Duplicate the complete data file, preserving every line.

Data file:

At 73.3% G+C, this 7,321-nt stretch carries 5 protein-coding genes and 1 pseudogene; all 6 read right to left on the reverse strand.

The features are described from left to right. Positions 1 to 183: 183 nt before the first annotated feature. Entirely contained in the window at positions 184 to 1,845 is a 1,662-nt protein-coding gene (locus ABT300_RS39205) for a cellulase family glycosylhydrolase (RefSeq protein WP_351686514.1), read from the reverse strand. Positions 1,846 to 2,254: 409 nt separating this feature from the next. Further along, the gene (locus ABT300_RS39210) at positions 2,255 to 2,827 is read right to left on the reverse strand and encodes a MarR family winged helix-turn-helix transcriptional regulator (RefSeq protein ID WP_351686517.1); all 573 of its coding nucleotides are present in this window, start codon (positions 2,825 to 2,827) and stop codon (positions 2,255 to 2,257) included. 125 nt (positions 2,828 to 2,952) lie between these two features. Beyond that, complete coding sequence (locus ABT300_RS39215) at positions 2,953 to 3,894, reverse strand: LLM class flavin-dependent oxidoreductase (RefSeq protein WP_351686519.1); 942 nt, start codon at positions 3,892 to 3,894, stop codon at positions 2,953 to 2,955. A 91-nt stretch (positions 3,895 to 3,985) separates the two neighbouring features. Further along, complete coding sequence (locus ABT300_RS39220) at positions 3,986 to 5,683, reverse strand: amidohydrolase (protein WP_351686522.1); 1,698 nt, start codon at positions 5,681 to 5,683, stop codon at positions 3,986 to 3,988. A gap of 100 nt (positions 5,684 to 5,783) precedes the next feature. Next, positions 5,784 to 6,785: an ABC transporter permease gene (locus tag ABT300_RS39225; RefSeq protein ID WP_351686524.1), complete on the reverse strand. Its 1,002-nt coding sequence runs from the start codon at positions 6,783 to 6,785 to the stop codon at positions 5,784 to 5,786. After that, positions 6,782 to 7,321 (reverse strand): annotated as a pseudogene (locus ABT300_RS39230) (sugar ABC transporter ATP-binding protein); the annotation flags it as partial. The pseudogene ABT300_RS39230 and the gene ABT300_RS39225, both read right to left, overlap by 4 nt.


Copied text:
At 73.3% G+C, this 7,321-nt stretch carries 5 protein-coding genes and 1 pseudogene; all 6 read right to left on the reverse strand.

The features are described from left to right. Positions 1 to 183: 183 nt before the first annotated feature. Entirely contained in the window at positions 184 to 1,845 is a 1,662-nt protein-coding gene (locus ABT300_RS39205) for a cellulase family glycosylhydrolase (RefSeq protein WP_351686514.1), read from the reverse strand. Positions 1,846 to 2,254: 409 nt separating this feature from the next. Further along, the gene (locus ABT300_RS39210) at positions 2,255 to 2,827 is read right to left on the reverse strand and encodes a MarR family winged helix-turn-helix transcriptional regulator (RefSeq protein ID WP_351686517.1); all 573 of its coding nucleotides are present in this window, start codon (positions 2,825 to 2,827) and stop codon (positions 2,255 to 2,257) included. 125 nt (positions 2,828 to 2,952) lie between these two features. Beyond that, complete coding sequence (locus ABT300_RS39215) at positions 2,953 to 3,894, reverse strand: LLM class flavin-dependent oxidoreductase (RefSeq protein WP_351686519.1); 942 nt, start codon at positions 3,892 to 3,894, stop codon at positions 2,953 to 2,955. A 91-nt stretch (positions 3,895 to 3,985) separates the two neighbouring features. Further along, complete coding sequence (locus ABT300_RS39220) at positions 3,986 to 5,683, reverse strand: amidohydrolase (protein WP_351686522.1); 1,698 nt, start codon at positions 5,681 to 5,683, stop codon at positions 3,986 to 3,988. A gap of 100 nt (positions 5,684 to 5,783) precedes the next feature. Next, positions 5,784 to 6,785: an ABC transporter permease gene (locus tag ABT300_RS39225; RefSeq protein ID WP_351686524.1), complete on the reverse strand. Its 1,002-nt coding sequence runs from the start codon at positions 6,783 to 6,785 to the stop codon at positions 5,784 to 5,786. After that, positions 6,782 to 7,321 (reverse strand): annotated as a pseudogene (locus ABT300_RS39230) (sugar ABC transporter ATP-binding protein); the annotation flags it as partial. The pseudogene ABT300_RS39230 and the gene ABT300_RS39225, both read right to left, overlap by 4 nt.